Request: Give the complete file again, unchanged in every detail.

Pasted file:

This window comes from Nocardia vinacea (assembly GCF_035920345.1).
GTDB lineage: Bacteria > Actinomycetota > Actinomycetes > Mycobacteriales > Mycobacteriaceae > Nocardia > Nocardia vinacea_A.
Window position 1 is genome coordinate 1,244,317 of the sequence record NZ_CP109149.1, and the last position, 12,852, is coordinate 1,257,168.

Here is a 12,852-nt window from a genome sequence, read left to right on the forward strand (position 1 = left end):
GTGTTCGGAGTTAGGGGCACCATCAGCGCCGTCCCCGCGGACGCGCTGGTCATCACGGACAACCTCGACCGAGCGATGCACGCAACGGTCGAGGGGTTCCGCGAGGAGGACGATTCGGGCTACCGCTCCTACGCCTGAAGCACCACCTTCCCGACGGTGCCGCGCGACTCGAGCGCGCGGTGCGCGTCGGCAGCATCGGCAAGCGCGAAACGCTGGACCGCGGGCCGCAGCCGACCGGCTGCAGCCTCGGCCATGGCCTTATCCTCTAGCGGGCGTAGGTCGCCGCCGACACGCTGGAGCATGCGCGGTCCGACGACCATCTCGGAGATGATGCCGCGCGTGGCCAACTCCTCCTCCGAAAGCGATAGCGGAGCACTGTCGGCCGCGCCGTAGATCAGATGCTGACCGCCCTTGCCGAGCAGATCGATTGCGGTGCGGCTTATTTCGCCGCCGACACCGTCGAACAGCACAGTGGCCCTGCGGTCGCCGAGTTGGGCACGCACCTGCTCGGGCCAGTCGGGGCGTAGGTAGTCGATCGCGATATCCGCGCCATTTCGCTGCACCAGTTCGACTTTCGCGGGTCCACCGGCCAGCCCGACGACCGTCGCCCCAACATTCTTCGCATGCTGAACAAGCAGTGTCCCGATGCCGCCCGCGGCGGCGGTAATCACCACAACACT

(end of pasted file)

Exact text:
This window comes from Nocardia vinacea (assembly GCF_035920345.1).
GTDB lineage: Bacteria > Actinomycetota > Actinomycetes > Mycobacteriales > Mycobacteriaceae > Nocardia > Nocardia vinacea_A.
Window position 1 is genome coordinate 1,244,317 of the sequence record NZ_CP109149.1, and the last position, 12,852, is coordinate 1,257,168.

Here is a 12,852-nt window from a genome sequence, read left to right on the forward strand (position 1 = left end):
GTGTTCGGAGTTAGGGGCACCATCAGCGCCGTCCCCGCGGACGCGCTGGTCATCACGGACAACCTCGACCGAGCGATGCACGCAACGGTCGAGGGGTTCCGCGAGGAGGACGATTCGGGCTACCGCTCCTACGCCTGAAGCACCACCTTCCCGACGGTGCCGCGCGACTCGAGCGCGCGGTGCGCGTCGGCAGCATCGGCAAGCGCGAAACGCTGGACCGCGGGCCGCAGCCGACCGGCTGCAGCCTCGGCCATGGCCTTATCCTCTAGCGGGCGTAGGTCGCCGCCGACACGCTGGAGCATGCGCGGTCCGACGACCATCTCGGAGATGATGCCGCGCGTGGCCAACTCCTCCTCCGAAAGCGATAGCGGAGCACTGTCGGCCGCGCCGTAGATCAGATGCTGACCGCCCTTGCCGAGCAGATCGATTGCGGTGCGGCTTATTTCGCCGCCGACACCGTCGAACAGCACAGTGGCCCTGCGGTCGCCGAGTTGGGCACGCACCTGCTCGGGCCAGTCGGGGCGTAGGTAGTCGATCGCGATATCCGCGCCATTTCGCTGCACCAGTTCGACTTTCGCGGGTCCACCGGCCAGCCCGACGACCGTCGCCCCAACATTCTTCGCATGCTGAACAAGCAGTGTCCCGATGCCGCCCGCGGCGGCGGTAATCACCACAACACT